WMN opinion: Are sugar daddies the only way to pay for university?
Whether female students at Exeter University are contacting wealthy sugar daddies online purely to help cover the cost of passing their degrees is a moot point. Well-heeled, lonely, middle-aged American men would not be most people's choice to help pay for books and computer equipment – at least not without some 'strings' attached.
But the revelation that a relatively large number of women students have been making such contacts underlines the soaring cost of a university education and the fact that, despite loans that do not have to be paid back until students are earning decent salaries, there are few students who can successfully study for a degree, let alone stay on for higher qualifications, without support from the bank of mum and dad.
By coincidence figures out at the same time as the WMN uncovered the sugar daddy connection expose the full cost of child rearing in 21st century Britain. Few parents take cost into account when deciding to have a family. If they all knew before embarking on family life that the process would cost them around £222,000 – a cool 58% more than it was a decade ago – some might think twice. Of course the benefits and the delights of parenthood are, for the vast majority, well worth the disturbed nights, the constant worry and the cost.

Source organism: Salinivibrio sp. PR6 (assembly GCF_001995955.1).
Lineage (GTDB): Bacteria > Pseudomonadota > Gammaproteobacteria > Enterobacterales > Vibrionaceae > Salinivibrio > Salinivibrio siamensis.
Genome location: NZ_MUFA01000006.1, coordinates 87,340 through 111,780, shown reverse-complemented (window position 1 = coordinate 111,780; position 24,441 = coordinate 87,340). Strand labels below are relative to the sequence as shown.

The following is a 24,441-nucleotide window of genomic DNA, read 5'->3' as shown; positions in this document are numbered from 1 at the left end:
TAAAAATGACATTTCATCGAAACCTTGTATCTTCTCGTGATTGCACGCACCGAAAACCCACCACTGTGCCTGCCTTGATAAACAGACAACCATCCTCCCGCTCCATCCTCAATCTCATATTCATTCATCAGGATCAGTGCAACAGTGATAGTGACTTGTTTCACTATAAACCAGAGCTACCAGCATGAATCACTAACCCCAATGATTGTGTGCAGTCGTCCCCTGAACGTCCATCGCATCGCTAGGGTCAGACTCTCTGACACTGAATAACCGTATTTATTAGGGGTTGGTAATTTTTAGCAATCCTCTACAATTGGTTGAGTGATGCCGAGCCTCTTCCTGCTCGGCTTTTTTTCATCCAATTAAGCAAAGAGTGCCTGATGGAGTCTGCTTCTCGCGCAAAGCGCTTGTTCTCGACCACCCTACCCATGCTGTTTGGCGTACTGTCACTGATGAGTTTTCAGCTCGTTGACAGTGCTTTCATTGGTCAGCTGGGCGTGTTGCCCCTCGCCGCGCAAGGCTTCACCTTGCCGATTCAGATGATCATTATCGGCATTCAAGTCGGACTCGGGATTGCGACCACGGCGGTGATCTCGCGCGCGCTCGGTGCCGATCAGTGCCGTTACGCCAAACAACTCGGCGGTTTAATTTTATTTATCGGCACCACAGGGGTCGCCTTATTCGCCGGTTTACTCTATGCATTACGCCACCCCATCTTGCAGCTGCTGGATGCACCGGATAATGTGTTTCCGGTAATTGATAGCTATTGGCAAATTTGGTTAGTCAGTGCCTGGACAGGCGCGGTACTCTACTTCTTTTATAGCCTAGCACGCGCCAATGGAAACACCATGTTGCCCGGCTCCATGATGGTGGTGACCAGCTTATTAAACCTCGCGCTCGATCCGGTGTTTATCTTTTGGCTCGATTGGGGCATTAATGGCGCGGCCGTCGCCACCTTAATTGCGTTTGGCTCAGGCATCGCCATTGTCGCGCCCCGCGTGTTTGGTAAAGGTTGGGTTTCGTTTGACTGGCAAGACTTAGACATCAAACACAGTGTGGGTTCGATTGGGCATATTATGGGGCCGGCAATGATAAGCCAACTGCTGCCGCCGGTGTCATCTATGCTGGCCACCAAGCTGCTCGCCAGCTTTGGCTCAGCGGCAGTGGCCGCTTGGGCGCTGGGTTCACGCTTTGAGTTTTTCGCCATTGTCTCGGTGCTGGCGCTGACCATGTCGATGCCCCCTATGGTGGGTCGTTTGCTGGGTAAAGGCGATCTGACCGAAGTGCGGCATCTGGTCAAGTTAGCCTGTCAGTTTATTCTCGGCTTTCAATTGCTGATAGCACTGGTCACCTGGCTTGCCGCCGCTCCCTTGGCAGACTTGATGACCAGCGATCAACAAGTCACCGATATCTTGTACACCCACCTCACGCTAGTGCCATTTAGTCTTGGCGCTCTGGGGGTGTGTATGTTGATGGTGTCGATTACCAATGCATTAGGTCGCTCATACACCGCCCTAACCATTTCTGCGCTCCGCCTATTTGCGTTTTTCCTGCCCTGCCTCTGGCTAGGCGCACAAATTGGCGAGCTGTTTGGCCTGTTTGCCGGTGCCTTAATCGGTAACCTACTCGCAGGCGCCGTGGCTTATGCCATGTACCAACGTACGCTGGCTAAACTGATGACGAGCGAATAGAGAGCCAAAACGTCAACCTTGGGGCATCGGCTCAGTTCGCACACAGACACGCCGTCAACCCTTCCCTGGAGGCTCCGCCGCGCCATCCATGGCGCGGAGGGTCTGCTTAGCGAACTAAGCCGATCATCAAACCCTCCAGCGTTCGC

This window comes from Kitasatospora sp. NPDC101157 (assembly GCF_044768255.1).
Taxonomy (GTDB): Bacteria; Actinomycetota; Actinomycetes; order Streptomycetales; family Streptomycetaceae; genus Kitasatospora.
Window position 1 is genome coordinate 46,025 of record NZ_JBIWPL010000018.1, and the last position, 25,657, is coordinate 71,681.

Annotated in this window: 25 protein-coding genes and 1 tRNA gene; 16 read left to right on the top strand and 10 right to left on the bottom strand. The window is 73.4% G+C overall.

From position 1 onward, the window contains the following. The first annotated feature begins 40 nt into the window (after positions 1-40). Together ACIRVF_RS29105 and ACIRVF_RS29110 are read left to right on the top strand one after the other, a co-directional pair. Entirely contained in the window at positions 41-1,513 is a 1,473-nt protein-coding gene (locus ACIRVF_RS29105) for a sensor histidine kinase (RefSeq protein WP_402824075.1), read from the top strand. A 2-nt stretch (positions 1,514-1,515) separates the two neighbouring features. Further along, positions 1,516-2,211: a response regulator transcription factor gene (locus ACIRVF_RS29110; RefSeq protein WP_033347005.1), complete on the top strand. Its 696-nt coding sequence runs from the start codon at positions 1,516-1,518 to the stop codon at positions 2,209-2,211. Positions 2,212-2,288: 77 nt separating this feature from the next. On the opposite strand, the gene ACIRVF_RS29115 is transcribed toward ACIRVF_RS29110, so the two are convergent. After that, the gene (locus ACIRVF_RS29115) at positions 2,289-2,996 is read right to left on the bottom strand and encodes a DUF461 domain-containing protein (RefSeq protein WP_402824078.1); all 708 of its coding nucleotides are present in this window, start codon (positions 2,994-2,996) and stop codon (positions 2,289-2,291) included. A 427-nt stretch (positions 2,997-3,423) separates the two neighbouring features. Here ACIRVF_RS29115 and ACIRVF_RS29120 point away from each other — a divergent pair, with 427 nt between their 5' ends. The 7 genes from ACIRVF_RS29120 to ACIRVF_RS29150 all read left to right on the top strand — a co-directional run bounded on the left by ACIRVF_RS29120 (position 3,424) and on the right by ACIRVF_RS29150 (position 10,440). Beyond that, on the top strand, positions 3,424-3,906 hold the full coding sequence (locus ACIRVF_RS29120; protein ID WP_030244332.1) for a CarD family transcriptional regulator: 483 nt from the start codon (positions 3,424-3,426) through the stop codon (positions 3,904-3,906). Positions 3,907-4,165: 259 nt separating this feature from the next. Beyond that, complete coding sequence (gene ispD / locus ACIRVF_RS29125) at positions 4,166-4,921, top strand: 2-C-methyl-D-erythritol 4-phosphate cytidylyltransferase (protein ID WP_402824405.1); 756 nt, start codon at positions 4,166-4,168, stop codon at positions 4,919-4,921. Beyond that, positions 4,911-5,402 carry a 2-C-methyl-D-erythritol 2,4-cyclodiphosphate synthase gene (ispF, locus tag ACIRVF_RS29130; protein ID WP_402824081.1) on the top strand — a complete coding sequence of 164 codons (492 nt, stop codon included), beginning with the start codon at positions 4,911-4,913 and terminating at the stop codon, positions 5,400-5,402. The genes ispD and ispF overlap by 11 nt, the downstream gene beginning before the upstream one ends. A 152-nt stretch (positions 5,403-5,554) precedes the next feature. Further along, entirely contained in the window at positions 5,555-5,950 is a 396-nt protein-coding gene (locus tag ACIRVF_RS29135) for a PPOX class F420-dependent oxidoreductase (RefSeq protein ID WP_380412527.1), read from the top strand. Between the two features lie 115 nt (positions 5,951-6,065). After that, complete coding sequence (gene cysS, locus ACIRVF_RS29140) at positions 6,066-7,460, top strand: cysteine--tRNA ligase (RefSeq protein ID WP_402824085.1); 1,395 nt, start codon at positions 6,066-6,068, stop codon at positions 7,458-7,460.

But on the specific issue of funding a youngster through university, politicians are deluding themselves if they believe the support offered through loans and grants is sufficient to ensure every child, whatever their background, has an equal opportunity to get the best education to suit their ability.
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It may be true that those at the very bottom of the economic heap can get the state support they need to see them through higher education. It is certainly true that the very wealthiest also have little difficulty in financing themselves, with family help, through whatever higher education they are qualified to take on. The problem comes for those in the middle, with families earning just too much to qualify for state aid, but quite a lot too little to comfortably support their offspring.
And it is not, in the main, the fees that are the trouble, nor even – at the other end of the scale – cash for partying. It is the essential, but increasingly unaffordable, cost of accommodation, food and other essentials that even cheap-as-chips students have to find if they are to survive three years absorbing a fully rounded education and growing up to boot.
The cost of childcare, school uniforms and out-of-school activities hit parents in the first 18 years of their children's lives. But for the next three, when the youngsters go through university – as the Government believes the majority should – the costs can really ratchet up. The frightening prediction is that, if current trends continue, that £222,000 bill for rearing a child to 21 will soon be up to £350,000 and that costs in the South West are rising fastest. Sugar daddy anyone?